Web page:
Hemp Seed (Cannabis Sativa) has been an important source of
nutrition for thousands of years in Old World cultures.
Technically a achene, (that is, a small, indehiscent fruit that is dry
and usually containing an oily germ. (Sunflower seeds are another
example of an achene)), Hemp Seed typically contains over 30% oil and
about 25% protein, with considerable amounts of dietary fibre, vitamins
Hemp Seed Oil is over 80% in polyunsaturated fatty acids (PUFAs) and is
an exceptionally rich source of the two Essential Fatty Acids (EFAs)
Linoleic Acid (18:2 Omega-6) and Alpha-Linolenic Acid
metabolic competition between the two EFAs for access to the enzyme
delta-6 desaturase , the significance of a dietary ratio for the intake
of Omega-6 and Omega-3 fatty acids is important to consider for optimal
The Omega-6 to Omega-3 ratio (n6/n3) in Hemp Seed Oil is normally
between 3:1 and 4:1, which is considered to be optimal for human health.
In addition, the biological metabolites of the two EFAs, Gamma-Linolenic
Acid (18:3 Omega-6;‘GLA’) and Stearidonic Acid (18:4 Omega-3; ‘SDA’),
are also present in Hemp Seed Oil.
The natural dark colour of Hemp Seed Oil
is from chlorophyll within the mature seed, which can hasten
auto-oxidation of oil that is exposed to light.
The two main Proteins in Hemp Seed are Edestin and Albumin. Both of
these high-quality storage proteins are easily digested and contain
nutritionally significant amounts of all Essential Amino Acids. In
addition, Hemp Seed has exceptionally high level of the Amino Acid
Arginine. Hemp Seed has been used to treat various disorders for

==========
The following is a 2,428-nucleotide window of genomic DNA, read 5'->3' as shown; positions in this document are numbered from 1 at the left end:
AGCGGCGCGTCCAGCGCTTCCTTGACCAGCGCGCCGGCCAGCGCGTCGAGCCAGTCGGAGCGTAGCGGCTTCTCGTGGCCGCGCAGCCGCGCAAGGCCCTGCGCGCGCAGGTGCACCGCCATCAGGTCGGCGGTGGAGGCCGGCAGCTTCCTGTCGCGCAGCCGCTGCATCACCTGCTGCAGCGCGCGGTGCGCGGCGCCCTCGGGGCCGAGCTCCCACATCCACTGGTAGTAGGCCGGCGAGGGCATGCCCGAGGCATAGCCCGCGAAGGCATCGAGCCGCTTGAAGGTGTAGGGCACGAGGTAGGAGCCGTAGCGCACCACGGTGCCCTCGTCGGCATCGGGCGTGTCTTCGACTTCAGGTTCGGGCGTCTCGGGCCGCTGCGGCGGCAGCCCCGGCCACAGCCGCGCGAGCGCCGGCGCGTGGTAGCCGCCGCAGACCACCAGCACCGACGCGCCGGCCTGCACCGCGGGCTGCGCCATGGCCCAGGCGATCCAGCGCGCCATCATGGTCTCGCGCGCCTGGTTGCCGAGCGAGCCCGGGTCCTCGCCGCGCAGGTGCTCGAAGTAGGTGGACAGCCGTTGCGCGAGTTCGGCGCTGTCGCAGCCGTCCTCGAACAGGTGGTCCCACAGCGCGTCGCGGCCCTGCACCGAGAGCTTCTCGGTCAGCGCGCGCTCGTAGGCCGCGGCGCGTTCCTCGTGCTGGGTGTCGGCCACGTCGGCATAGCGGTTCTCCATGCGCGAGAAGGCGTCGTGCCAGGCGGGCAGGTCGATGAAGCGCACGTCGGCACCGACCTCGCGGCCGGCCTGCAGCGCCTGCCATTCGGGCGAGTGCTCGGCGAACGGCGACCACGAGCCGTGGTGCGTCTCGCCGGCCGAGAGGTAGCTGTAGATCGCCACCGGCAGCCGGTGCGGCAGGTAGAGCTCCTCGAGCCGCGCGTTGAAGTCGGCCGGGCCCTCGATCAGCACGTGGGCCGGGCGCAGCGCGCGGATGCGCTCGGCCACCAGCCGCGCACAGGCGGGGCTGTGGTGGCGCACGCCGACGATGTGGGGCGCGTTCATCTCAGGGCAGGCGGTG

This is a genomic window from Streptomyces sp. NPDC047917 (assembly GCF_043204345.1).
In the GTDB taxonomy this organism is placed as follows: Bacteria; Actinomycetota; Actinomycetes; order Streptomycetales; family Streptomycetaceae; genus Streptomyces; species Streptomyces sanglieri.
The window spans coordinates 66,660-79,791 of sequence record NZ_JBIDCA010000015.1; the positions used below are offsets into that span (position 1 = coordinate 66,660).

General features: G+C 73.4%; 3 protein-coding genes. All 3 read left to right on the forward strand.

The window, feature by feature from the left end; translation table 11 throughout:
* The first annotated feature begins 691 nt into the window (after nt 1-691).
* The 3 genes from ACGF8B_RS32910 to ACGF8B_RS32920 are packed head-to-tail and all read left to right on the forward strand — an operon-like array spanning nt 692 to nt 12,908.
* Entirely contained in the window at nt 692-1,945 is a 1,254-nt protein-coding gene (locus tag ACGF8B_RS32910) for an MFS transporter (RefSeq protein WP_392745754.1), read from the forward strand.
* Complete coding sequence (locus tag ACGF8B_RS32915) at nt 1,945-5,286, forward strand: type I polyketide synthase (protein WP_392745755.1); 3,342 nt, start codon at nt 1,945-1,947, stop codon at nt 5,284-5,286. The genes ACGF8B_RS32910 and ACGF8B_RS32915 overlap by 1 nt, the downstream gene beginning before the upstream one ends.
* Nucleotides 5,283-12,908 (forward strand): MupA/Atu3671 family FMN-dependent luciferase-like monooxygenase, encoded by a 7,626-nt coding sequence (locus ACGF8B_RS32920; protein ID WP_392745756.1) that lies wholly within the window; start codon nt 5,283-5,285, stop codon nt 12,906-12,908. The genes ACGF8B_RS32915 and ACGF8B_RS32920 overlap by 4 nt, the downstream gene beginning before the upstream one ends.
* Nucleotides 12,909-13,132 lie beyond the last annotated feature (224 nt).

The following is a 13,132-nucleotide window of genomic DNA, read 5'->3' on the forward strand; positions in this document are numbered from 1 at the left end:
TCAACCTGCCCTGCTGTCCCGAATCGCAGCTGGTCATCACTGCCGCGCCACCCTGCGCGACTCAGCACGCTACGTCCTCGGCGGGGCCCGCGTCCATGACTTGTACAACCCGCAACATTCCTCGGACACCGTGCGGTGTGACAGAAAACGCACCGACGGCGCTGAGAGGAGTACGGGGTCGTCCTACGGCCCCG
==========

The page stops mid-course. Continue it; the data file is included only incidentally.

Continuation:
thousands of years in traditional oriental medicine. Recent clinical
trials have also identified Hemp Seed Oil as a functional food.
seeds have an established place in history as a nourishing and delicious
food. Cultures from around the world have their local recipes. Russians
make porridge, sweets and a delicious butter said to be superior to
peanut butter. In fact, the medicinal properties of hemp seeds in
ancient Chinese pharmacopoeia are substantial. No other single plant
source can compare with the nutritional value. Both the complete protein
and the essential oils contained in hemp seed are in ideal ratios for
Ideal Vegetable Protein!
pound of hemp seed is said to provide all the protein, essential fatty
acids and dietary fibre necessary for a human to survive on for two
weeks. The protein in hemp contains all 20 amino acids, including the
eight amino acids essential to life and is easily digested. For this
reason it is used in many parts of the world for treating
Dangers of "low fat" and "no fat" diets
Recent trends to produce "low fat" and "no fat" foods present untimely
dangers to human biology. In an effort to reduce the intake of
saturated fats which typically provide little nutritional benefit
and are attributed to excess weight gain, food manufacturers are
producing products that contain no source of essential fatty acids. An
ideal fat source needs to contain a balance of essential fatty acids
(EFAs). They are known as Omega-3 or Alpha Linoleic Acid and Omega-6 or
Linoleic Acid. Hemp foods and Hemp Seed Oil will be at the head of the
"good fat" line, since they contain 80% EFAs. Fats and oils provide a